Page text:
Creating a unique Zoological Biobank with 2D Barcode Sample Technology
Mar 17 2023
Author: Steve Knight on behalf of Ziath Ltd
Using 2D barcode sample tubes, software and barcode scanners donated by Ziath Ltd, the Zoological Society of London (ZSL) aims to create an archive of unique specimens collected over the last 40 years that will be available for researchers worldwide.
Hidden within the archives of the Zoological Society of London (ZSL) is a collection of old and rather neglected jars, boxes and plastic containers. The contents are fascinating. They include samples that have been donated from many different sources including tissue biopsies from animals with unusual diseases; objects seized by UK Border Force or the Metropolitan Police Force, who found them to be trafficked in contravention of the CITES convention; or simply specimens that some long-retired zoologist thought merited keeping. Many of the stored samples date back 40 years or more.
Aware of the value that the impressive collection has for research, staff at ZSL’s Institute of Zoology recognised the need to catalogue, process and store the growing collection to safeguard the integrity of the samples and to open the invaluable resource to researchers. However, funding for such a biobank can be hard to obtain, and cheap and efficient solutions are being developed to allow the biobanking process to move forward.
Louise Gibson, ZSL Biobank Manager at the Institute of Zoology in charge of this project, said: “Our aim is to sift through the accumulated specimens, identify them correctly, catalogue them and make biologically relevant samples available to researchers in other academic institutions worldwide as these samples hold immense value to researchers of zoonotic diseases which may one day become medically relevant to human health.”
The importance of veterinary or zoological biobanking cannot be over-stressed. As humans continue to expand over unspoilt areas of Earth, the process brings us into closer contact with wild animals. Pandemic diseases can arise when humans and animals exist in the same physical locations without measures to prevent disease vectors transferring between the two. Covid-19 is thought to have emerged from wildlife, with pangolins and fruit bats implicated in its transmission at wildlife wet markets where bush meat and live animals are traded and there is a high risk of disease easily spreading if sanitation standards are not maintained. Disease vectors can then easily transfer from one species to another and to humans. This situation is not expected to improve in future years with increased globalization and climate change and so the risk of zoonotic disease spread is very real. Having a biobank of major wildlife species from around the globe is therefore a very useful adjunct to developing strategies and therapies for dealing with any future pandemic.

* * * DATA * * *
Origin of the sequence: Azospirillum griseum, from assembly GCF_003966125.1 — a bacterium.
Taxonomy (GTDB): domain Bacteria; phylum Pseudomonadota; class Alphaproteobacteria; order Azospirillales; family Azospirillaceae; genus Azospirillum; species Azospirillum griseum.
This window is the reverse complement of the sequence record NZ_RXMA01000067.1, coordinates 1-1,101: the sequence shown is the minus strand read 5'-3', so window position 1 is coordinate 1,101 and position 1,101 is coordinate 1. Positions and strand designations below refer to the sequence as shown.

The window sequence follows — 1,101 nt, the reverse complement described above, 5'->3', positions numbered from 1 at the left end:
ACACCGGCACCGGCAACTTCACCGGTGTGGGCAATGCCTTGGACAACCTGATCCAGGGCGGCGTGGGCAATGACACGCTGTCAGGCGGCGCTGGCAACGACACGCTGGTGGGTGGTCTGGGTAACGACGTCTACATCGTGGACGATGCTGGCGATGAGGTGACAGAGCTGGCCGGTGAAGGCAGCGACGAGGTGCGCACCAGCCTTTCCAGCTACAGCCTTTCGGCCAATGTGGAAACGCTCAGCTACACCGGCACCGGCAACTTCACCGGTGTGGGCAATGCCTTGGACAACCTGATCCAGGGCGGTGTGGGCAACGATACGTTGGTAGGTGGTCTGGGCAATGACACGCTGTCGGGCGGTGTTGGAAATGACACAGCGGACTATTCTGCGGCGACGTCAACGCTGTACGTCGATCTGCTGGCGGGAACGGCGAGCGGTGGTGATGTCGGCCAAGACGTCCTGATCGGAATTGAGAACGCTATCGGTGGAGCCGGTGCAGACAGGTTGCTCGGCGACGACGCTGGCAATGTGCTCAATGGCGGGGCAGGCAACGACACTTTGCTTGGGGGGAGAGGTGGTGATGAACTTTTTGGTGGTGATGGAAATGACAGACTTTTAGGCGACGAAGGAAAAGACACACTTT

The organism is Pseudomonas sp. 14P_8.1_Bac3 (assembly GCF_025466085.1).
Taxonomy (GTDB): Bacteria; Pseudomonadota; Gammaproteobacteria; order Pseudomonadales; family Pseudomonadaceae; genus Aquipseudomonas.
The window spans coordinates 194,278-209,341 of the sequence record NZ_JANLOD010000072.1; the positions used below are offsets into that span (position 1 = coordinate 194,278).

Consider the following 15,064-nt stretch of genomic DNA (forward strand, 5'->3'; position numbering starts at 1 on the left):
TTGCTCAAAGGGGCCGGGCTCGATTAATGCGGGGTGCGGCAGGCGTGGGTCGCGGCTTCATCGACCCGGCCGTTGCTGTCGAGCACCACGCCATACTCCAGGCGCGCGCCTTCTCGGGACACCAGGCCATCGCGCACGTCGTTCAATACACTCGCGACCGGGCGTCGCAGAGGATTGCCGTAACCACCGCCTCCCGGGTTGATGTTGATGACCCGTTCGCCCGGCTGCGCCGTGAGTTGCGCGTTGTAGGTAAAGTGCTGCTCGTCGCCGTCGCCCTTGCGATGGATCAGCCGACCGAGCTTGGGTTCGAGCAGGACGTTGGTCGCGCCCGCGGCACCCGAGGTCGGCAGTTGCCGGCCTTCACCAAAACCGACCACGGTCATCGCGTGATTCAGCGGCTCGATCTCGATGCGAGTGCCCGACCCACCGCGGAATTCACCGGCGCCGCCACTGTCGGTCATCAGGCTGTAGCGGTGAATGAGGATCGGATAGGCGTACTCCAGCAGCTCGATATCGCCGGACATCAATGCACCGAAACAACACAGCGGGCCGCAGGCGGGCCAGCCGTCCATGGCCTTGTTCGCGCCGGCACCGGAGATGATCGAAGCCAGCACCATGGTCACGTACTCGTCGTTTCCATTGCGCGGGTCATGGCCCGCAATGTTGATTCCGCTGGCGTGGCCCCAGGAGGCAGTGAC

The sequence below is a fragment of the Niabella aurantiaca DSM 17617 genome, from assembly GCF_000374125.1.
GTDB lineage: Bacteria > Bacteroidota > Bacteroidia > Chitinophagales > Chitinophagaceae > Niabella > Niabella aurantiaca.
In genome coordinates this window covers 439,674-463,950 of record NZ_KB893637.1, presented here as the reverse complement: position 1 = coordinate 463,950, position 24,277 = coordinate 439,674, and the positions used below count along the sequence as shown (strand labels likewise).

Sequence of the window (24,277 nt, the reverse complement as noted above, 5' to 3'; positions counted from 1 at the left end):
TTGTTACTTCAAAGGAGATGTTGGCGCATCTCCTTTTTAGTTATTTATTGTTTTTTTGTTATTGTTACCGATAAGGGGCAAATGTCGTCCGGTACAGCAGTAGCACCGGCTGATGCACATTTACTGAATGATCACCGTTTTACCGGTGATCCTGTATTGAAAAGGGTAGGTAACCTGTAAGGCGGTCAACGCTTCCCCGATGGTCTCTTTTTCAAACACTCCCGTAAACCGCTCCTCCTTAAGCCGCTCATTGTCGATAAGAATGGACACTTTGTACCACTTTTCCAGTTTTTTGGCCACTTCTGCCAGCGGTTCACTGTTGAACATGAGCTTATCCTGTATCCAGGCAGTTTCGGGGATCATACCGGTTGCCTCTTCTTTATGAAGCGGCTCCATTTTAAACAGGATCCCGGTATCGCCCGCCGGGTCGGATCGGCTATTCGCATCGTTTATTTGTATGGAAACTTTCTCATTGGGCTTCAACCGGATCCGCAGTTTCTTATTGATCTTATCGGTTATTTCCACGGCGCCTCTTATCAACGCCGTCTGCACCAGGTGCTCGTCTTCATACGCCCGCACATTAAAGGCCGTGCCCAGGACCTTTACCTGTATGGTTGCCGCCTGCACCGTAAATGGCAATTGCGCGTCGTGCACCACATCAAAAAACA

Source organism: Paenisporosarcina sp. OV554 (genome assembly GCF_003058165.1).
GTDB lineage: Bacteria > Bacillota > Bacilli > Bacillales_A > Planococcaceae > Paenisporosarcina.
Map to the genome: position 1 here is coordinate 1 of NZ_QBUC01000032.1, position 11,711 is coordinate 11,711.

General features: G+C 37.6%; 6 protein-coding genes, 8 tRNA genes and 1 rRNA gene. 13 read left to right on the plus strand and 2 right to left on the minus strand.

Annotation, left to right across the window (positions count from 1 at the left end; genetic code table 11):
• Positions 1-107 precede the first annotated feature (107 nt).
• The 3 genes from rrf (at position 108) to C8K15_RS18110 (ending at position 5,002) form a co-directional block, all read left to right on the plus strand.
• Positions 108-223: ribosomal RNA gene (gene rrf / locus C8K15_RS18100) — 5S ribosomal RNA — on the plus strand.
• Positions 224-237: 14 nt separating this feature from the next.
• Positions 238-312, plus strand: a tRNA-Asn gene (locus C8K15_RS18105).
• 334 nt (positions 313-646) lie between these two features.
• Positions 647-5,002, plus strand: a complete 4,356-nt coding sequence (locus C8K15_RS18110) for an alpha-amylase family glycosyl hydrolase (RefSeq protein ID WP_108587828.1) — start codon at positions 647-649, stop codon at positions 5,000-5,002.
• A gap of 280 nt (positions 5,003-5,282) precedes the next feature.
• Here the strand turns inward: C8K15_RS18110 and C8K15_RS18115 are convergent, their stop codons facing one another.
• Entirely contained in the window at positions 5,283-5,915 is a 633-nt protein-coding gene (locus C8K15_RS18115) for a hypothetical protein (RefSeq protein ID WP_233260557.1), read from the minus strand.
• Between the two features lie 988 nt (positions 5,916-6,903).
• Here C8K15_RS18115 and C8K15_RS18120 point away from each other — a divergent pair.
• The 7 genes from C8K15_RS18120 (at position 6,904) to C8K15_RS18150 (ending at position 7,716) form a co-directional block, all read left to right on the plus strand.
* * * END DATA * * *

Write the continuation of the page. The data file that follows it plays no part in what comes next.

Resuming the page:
How do you start building a zoological biobank?
Louise and her team of volunteers were aware of the need for a robust sample management system to ensure the samples could be managed. They needed the system to be both cost effective and efficient due to the scale of samples within the collection.
Louise explained: “We needed a simple and robust method to store critical DNA and tissue samples from these specimens that would be easy to store, easy to retrieve and stand the test of time. In consultation with the sample management specialists at Ziath and their Managing Director, Neil Benn, in particular, we decided to use 2D-barcoded sample tubes that can be stored in racks in a deep freeze. In addition, we will use Ziath’s Samples software to track the locations of the stored samples in a more efficient manner. Some of our samples will require freezing and so we need a system in which we are confident that the labels won’t be compromised. We can’t afford the risks of having to destroy samples because labels are unreadable”